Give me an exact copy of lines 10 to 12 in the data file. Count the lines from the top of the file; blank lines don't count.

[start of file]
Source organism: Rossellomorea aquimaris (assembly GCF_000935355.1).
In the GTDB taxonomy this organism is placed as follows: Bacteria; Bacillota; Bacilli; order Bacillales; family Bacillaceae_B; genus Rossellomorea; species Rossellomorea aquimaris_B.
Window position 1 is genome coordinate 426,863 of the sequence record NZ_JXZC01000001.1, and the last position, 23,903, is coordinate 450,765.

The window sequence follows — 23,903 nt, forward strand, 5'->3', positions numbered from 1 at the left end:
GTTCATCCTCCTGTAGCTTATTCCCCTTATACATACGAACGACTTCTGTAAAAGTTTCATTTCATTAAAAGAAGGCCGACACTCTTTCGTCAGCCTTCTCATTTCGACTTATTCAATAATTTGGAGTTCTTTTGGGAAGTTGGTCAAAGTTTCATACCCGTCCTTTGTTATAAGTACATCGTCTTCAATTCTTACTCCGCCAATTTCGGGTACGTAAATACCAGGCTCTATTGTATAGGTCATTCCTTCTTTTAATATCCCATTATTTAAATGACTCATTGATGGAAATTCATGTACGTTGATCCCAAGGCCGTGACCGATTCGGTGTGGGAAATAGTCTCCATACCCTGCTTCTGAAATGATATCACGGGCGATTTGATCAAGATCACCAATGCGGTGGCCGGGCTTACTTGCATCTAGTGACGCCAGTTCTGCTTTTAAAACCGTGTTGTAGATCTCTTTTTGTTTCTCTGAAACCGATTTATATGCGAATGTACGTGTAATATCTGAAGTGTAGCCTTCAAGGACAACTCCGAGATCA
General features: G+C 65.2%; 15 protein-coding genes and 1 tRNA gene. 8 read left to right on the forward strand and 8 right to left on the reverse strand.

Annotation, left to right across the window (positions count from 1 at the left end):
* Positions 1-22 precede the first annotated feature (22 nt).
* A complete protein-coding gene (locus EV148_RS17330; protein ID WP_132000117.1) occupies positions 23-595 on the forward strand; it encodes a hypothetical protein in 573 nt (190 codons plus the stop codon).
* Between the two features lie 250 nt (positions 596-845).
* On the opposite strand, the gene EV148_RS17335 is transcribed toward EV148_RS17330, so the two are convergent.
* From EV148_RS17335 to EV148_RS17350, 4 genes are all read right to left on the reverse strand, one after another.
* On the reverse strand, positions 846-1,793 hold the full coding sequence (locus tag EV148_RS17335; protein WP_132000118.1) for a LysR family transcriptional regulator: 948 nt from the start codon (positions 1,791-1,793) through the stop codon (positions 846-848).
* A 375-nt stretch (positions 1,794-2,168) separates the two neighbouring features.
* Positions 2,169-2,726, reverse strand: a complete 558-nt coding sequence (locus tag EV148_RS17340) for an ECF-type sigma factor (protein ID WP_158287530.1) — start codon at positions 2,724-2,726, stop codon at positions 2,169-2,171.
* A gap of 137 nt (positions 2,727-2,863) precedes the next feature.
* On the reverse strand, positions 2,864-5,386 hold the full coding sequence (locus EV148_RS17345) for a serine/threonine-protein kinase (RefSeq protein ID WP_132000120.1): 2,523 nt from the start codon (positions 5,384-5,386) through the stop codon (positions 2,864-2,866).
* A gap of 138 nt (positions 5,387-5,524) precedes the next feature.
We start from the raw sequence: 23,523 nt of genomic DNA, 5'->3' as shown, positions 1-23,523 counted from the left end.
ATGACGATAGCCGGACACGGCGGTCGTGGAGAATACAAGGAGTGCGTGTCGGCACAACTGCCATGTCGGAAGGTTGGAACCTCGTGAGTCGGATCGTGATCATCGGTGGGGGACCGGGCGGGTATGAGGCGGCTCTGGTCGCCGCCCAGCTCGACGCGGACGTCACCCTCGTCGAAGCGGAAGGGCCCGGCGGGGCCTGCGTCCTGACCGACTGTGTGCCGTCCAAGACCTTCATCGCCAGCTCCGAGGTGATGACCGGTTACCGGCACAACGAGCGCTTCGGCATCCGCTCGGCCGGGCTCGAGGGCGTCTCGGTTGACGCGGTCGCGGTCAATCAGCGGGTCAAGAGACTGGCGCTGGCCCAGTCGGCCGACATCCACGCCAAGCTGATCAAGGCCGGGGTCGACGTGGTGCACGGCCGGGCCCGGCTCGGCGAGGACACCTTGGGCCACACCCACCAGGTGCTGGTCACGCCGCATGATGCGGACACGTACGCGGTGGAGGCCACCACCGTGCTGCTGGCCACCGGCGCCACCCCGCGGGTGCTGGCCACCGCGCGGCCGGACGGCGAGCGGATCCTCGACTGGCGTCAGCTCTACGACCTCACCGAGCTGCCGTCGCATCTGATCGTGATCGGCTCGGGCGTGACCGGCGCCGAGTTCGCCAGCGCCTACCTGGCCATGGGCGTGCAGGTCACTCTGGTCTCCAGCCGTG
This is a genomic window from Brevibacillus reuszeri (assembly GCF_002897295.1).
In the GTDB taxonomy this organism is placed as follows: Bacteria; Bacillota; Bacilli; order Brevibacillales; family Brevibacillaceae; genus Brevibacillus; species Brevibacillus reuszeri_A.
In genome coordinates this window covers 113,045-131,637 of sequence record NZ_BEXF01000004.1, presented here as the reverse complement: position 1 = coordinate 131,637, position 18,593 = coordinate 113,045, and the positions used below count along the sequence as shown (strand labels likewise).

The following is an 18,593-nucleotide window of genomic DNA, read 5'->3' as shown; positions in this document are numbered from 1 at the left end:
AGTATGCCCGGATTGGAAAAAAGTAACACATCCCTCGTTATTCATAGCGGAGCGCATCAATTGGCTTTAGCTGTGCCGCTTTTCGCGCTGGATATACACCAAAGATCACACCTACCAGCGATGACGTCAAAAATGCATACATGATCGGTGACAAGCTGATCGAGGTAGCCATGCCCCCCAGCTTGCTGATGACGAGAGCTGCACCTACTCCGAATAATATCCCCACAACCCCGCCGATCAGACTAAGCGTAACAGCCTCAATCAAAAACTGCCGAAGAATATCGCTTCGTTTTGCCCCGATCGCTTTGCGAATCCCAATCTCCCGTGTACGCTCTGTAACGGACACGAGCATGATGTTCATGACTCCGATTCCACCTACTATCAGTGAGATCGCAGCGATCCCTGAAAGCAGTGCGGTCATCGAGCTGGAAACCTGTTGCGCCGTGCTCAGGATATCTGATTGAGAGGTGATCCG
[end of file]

* Between the two features lie 250 nt (positions 596-845).
* On the opposite strand, the gene EV148_RS17335 is transcribed toward EV148_RS17330, so the two are convergent.
* From EV148_RS17335 to EV148_RS17350, 4 genes are all read right to left on the reverse strand, one after another.